Heart Attacks a Frightening Risk for Young Women

complaining of chest pain heart attack

Recently it has come to public attention that women are indeed treated differently in the medical environment than men. Men rarely hear “it’s all in your head” and are usually taken much more seriously. But research is showing that this is becoming a serious problem and it is costing lives.


Recently I read a news story in a print publication about a woman who had gone to the emergency room complaining of chest pain. She was looked over briefly, no EKG was ever taken, and it was chalked up to a panic attack. It is true that panic attacks often manifest themselves this way, but assumptions are dangerous. Today on MSNBC, it was reported, just like the story I had read, that a woman went to the ER complaining of chest pain and the nurse started appropriate medications for a heart attack, on the attending physician’s orders. Her shift ended and she left, but when she returned for her next shift, she discovered that the next doctors had discontinued the medications with the instructions for the patient to go home. They diagnosed her with a panic attack. The woman returned to the ER with permanent heart damage due to a heart attack that she had suffered. A heart attack that they had missed.

Part of the problem is that heart disease in young women is not something that has been recognized until recently. It was considered a problem for men or for older women, at best. And to complicate the problem, the symptoms have great gender differences. For men we know the symptoms: crushing chest pain, left arm pain, jaw pain, clamminess and a bluish-grey color to the skin. But what are the symptoms for women? It can be those but often women’s heart attack symptoms follow a different pattern. For women the symptoms are more likely to be back pain, indigestion, shortness of breath and nausea/vomiting rather than chest pain. Dizziness and fatigue that won’t go away is another warning sign. Heart disease can be sending out symptoms and not only are the women ignoring them, but the doctors are as well.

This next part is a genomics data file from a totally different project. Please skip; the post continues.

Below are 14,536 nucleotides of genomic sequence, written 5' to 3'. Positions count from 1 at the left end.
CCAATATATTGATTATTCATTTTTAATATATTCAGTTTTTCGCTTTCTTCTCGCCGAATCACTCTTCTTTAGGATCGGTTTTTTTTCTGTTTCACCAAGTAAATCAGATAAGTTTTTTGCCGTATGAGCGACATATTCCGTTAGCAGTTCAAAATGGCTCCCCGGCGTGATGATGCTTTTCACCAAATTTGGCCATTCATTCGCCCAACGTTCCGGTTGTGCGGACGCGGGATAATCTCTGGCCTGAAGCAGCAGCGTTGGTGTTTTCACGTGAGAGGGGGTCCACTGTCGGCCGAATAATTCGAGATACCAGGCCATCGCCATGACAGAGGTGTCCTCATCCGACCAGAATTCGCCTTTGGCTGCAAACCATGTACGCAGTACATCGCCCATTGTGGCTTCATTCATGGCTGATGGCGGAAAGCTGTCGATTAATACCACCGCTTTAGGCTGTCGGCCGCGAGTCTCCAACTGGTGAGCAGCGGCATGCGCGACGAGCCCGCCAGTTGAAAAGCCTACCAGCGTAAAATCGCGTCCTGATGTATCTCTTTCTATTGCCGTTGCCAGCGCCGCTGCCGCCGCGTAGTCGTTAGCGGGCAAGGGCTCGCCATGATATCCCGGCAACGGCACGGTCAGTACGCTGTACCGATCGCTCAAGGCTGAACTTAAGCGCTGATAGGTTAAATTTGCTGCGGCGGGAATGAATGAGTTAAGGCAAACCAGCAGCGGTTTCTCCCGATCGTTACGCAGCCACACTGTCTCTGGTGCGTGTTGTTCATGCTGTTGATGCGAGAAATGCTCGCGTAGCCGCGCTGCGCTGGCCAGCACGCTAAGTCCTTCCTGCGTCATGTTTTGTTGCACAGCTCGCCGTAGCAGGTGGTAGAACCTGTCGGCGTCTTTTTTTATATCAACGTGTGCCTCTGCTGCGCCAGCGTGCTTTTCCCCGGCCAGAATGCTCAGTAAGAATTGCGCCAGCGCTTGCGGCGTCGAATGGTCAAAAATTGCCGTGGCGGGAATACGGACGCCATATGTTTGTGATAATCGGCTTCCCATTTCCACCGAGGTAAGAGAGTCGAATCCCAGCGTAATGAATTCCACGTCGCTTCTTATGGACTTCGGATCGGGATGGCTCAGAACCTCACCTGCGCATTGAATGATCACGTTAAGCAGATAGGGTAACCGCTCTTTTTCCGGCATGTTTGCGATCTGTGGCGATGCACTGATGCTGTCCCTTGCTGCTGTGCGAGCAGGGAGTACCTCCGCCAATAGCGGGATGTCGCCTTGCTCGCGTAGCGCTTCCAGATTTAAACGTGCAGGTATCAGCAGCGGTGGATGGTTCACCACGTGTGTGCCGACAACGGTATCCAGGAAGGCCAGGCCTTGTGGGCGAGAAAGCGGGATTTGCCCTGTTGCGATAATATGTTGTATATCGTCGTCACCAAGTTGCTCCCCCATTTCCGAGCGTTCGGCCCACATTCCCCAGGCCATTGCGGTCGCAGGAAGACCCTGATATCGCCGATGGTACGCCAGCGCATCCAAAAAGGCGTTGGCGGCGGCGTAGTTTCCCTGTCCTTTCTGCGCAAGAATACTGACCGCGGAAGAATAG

MSNBC reports of this happening with a 20 year old woman who reported to the hospital with the above symptoms. Apparently the thought of a heart attack never occurred to the doctors and this woman died within 48 hours. Most likely, had the proper testing been done, this death could have been avoided. But when a heart attack strikes a young woman, her chances are high that she will have severe damage or die. In fact, twice as many women die of a first heart attack than men. The concern within the medical community is that misdiagnoses are happening due to gender differences in symptoms.

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